With its grandiose palaces, exquisite art museums, sophisticated cafe culture, and Imperial past, you’d be forgiven for thinking Vienna is beautiful, but a little bit stuffy. The reality of this European capital, however, is a lot more interesting. While 18th-century pomp continues to make its mark in the form of baroque architecture, delicate pastries, and over-the-top balls, 21st-century Vienna is also incredibly cool.
Trendy cafes, restaurants, bars, and art galleries mingle easily with old-fashioned opulence, creating a city that is both traditional and cutting-edge. The people reflect this, with a youthful, liberal population that loves to make the most of both sides of their city’s culture. This has led to an exceptionally varied and progressive LGBT scene that has something to offer for literally everyone.
There is not a concentrated gayborhood, but gay and gay-friendly venues can be found throughout town. Most of them are in the central neighborhoods of Innere Stadt, Neubau, Mariahilf, and Margareten. This is convenient for visitors, since there are also the best areas for sightseeing and shopping.
The gay nightlife in Vienna is active and diverse – it is, in fact, one of the best in Europe. Big, outrageous parties and club nights can be found across town, from long-standing institutions like Heaven and Why Not to the unforgettably gritty Kibbutz Klub, which blasts Eurotrash and Israeli hits in an old abandoned U-Bahn station.
There are also plenty of more niche options for a big night out: Pitbull for bears, BallCanCan for Balkan-inspired beats, Meat Market for an indie rock vibe, or KEN club for good old-fashioned ’80s and ’90s pop and dance.
The range of gay bars is equally dizzying, especially when you consider all the not-fully-gay-but-very-gay-friendly options. To name just a few, you have fashionable Felixx, large queer-mixed venue Red Carpet, pleasant and laid-back Augenblick, and the gorgeous Palmenhaus, housed in a former Emperor’s glasshouse.
As if that all weren’t enough, gay Vienna also has several awesome LGBT events throughout the year. These include Vienna Pride, Pink Wiener Wiesn-Festival (the gay section of Vienna’s answer to Oktoberfest), Eat Slay Love Voguing Ball, Vienna Fetish Week, and a whole calendar of LGBT balls during Vienna Ball season from November to February.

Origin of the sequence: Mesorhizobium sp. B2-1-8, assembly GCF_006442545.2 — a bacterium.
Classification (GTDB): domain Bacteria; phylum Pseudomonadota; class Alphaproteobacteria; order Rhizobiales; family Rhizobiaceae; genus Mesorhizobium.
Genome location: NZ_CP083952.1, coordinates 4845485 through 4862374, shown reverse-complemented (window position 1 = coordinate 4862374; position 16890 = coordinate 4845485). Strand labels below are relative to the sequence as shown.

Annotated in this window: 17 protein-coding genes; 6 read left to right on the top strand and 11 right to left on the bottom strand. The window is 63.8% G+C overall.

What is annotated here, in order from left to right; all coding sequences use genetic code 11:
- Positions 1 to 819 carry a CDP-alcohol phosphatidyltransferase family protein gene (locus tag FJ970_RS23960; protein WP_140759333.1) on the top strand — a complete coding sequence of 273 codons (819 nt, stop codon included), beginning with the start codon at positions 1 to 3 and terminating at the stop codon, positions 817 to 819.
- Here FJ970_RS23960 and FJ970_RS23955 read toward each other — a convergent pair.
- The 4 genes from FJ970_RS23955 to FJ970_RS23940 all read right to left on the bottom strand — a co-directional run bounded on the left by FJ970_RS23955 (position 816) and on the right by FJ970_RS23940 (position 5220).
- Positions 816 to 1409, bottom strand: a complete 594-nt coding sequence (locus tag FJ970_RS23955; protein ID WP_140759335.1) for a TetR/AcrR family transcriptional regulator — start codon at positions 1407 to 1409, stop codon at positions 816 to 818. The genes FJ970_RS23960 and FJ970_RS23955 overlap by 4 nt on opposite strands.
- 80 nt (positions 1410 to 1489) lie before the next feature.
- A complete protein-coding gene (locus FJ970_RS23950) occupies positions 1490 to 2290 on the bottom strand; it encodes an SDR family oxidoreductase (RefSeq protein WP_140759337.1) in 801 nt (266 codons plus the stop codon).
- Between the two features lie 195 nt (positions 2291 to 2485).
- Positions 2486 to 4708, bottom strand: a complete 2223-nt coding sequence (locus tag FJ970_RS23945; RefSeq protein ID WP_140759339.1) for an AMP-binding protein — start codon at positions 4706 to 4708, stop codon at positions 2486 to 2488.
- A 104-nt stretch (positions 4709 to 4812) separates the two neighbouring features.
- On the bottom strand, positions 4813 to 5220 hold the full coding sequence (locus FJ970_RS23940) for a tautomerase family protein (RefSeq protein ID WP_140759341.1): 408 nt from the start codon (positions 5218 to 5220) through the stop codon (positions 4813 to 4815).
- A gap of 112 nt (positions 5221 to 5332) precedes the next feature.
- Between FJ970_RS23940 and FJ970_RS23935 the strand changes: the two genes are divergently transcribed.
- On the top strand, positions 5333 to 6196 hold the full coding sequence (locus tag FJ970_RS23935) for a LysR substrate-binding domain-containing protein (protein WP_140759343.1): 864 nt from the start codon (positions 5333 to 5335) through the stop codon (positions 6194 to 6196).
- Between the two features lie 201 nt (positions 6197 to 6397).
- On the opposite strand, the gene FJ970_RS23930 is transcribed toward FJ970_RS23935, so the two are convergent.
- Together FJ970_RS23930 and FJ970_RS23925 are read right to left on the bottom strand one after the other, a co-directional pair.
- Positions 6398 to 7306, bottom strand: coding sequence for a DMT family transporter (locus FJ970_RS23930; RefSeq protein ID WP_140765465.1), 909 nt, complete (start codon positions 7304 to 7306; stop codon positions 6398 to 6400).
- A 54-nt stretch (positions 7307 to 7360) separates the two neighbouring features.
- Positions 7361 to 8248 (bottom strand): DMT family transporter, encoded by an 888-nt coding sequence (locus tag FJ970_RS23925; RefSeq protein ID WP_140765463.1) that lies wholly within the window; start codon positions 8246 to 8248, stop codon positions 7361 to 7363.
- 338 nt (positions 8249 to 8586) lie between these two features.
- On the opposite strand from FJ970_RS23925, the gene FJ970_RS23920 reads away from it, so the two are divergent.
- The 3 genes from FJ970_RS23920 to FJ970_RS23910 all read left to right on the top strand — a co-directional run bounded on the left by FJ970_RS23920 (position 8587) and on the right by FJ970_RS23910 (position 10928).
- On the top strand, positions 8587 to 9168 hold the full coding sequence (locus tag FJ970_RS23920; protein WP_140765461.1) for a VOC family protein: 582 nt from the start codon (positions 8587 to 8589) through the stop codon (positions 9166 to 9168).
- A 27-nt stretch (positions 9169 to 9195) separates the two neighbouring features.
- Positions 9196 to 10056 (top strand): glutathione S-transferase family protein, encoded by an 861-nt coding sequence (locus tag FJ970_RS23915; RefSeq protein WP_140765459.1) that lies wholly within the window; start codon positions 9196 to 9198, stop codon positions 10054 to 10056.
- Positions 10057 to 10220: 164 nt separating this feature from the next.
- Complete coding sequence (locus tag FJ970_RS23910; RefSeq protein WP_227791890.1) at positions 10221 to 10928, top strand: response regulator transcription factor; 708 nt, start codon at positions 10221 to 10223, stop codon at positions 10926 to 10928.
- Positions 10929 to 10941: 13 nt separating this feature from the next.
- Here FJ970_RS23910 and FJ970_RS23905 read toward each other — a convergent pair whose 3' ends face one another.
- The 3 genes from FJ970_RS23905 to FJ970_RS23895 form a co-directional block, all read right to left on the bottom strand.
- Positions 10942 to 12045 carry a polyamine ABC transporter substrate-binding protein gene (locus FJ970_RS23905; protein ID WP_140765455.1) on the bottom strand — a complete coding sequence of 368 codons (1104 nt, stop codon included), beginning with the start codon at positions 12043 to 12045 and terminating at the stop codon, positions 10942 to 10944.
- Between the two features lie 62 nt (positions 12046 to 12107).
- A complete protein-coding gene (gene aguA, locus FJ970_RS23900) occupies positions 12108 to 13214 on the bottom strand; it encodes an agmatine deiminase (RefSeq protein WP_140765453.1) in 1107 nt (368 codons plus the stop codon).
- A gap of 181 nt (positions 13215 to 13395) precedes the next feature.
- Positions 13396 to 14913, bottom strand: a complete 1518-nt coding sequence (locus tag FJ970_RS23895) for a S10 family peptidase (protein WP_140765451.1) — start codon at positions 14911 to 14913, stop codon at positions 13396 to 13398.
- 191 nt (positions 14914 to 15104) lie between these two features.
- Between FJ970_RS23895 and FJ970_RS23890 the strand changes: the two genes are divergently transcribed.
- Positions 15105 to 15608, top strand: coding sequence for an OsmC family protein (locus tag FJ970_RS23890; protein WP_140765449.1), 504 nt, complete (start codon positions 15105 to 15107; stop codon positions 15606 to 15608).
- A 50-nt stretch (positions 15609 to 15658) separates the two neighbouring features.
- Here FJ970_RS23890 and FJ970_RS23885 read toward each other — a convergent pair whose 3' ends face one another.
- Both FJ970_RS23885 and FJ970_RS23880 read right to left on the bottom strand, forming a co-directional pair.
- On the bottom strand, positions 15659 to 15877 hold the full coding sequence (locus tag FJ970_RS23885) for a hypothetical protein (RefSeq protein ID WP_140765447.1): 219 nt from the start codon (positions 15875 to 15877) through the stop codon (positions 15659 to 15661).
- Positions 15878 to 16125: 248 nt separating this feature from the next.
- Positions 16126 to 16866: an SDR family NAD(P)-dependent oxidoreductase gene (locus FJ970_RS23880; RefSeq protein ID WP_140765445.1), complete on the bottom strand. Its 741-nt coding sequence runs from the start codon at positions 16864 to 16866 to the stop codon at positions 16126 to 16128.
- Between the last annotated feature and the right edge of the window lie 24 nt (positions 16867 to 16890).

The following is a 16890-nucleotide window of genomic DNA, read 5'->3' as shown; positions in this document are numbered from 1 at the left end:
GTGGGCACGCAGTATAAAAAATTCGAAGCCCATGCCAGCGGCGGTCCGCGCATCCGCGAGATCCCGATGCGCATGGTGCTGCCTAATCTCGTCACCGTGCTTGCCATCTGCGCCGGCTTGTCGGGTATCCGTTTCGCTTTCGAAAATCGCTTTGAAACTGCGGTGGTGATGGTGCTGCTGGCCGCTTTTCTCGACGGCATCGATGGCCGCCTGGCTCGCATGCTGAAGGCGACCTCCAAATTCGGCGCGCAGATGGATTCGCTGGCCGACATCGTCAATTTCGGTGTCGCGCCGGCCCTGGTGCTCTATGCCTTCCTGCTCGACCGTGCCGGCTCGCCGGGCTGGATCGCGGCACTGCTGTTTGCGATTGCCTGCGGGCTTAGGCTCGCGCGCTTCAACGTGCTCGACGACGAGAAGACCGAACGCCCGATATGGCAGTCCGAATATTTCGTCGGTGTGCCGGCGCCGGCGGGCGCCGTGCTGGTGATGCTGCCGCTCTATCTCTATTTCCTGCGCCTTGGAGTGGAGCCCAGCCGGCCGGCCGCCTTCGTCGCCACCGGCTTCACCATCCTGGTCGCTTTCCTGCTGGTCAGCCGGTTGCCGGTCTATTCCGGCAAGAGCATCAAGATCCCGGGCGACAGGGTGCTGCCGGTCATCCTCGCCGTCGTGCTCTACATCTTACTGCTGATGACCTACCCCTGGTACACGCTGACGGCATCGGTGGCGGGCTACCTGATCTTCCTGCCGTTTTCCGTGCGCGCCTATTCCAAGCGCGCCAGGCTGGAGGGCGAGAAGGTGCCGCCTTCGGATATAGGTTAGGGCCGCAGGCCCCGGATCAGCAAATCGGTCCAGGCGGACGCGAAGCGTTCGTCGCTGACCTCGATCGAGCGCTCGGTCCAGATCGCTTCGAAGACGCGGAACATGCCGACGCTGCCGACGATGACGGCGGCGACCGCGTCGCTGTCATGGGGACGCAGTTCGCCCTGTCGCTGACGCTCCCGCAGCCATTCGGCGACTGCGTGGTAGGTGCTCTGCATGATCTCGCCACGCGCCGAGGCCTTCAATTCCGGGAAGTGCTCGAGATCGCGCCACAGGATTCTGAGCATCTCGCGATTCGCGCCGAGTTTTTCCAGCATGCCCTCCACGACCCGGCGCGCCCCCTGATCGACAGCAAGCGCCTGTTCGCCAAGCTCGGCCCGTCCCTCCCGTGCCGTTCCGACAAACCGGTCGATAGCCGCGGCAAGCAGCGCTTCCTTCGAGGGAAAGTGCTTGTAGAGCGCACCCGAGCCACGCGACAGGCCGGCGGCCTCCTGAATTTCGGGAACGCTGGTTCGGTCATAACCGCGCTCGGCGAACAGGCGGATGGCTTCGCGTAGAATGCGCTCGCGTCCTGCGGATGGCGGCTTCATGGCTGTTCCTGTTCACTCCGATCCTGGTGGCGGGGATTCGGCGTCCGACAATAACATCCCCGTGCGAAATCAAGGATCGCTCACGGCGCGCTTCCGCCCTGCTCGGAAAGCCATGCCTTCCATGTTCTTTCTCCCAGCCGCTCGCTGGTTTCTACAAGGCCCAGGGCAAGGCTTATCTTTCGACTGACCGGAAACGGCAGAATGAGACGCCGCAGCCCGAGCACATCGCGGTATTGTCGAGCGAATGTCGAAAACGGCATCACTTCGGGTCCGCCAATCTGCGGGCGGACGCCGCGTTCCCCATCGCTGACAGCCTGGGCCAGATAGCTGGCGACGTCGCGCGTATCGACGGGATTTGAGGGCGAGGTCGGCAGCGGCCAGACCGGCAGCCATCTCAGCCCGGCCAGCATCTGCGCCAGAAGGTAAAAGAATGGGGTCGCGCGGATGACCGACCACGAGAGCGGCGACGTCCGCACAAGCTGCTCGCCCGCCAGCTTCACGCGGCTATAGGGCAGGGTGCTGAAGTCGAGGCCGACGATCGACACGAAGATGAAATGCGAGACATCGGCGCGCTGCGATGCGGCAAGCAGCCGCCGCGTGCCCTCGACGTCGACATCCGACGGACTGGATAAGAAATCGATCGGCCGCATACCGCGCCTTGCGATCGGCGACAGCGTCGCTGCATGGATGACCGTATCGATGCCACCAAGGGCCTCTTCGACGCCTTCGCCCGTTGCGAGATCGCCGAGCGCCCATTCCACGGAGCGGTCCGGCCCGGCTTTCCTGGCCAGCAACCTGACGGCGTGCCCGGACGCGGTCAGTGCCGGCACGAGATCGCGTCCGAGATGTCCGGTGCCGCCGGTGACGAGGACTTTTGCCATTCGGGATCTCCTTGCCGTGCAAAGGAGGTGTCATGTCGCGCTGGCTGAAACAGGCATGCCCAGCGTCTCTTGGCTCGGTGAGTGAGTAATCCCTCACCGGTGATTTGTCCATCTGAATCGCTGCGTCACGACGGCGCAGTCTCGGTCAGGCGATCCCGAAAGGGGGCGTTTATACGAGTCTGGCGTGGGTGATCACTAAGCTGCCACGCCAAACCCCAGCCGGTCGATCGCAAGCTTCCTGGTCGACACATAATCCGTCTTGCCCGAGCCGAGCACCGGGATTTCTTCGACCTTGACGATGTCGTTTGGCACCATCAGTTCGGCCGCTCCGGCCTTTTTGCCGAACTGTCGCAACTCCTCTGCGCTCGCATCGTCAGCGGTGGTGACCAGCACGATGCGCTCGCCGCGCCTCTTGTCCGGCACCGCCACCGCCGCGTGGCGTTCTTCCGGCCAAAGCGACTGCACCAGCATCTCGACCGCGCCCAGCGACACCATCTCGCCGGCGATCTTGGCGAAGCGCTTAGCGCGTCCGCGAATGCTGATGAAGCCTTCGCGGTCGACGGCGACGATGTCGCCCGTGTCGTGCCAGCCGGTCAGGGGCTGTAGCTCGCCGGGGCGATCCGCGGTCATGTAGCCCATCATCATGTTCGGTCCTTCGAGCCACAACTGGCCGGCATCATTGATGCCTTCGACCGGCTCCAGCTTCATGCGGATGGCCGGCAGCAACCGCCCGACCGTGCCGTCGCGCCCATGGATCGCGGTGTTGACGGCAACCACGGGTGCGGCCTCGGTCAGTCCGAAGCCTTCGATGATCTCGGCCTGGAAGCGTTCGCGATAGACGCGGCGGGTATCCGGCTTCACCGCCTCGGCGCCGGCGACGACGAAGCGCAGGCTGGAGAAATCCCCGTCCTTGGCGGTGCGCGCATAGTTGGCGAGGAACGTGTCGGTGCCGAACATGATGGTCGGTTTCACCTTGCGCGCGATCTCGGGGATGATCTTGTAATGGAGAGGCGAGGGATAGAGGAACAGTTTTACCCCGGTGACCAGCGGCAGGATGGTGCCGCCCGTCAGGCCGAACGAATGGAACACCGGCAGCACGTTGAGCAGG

One of Vienna’s best and most famous aspects is its cafe culture, which has expanded to include gay and gay-friendly spaces. The most popular of these is Cafe Savoy, a beautiful 18th-century cafe right next to Naschmarkt, dripping in baroque decor and with a pleasant outside terrace. Fett + Zucker in Leopoldstadt is another LGBT hangout, with a modern hipster decor and first-rate coffee and pastries.
Vienna is a very gay-friendly city in general, but the most popular hotels with gay visitors tend to be the ones near the gay nightlife action in Neubau. The city’s design-forward ethos is visible throughout, with even the most budget hotels offering stylish rooms and facilities. There is something for everyone, ranging from large international chains with state-of-the-art facilities to wonderful boutique hotels filled with unique touches.
For most of history, Austria was a traditional country based on Roman Catholic values. While queer figures appear often in Austrian and particularly Viennese history, these tended to be powerful exceptions to the rule. However, the country has come a very long way in the past few decades and has not hesitated to bring its legislation and national attitude to LGBT issues into the 21st century.
Registered partnerships became legal in 2010, adoption was fully legalized in 2015, and gay marriage was brought in in January 2019. Discrimination on the basis of sexual orientation has been constitutionally illegal since 2004.
As a whole, the LGBT population throughout Austria still faces many of the challenges seen around the world. This is especially the case in rural communities and smaller cities. As the cosmopolitan capital, Vienna is by far the most gay-friendly destination in the country.
As such, Vienna is an exceptionally progressive city, and one with a long history of queer acceptance. Gay visitors don’t have to worry about holding hands or other public displays of affection, and all hotels in the city are gay-friendly.
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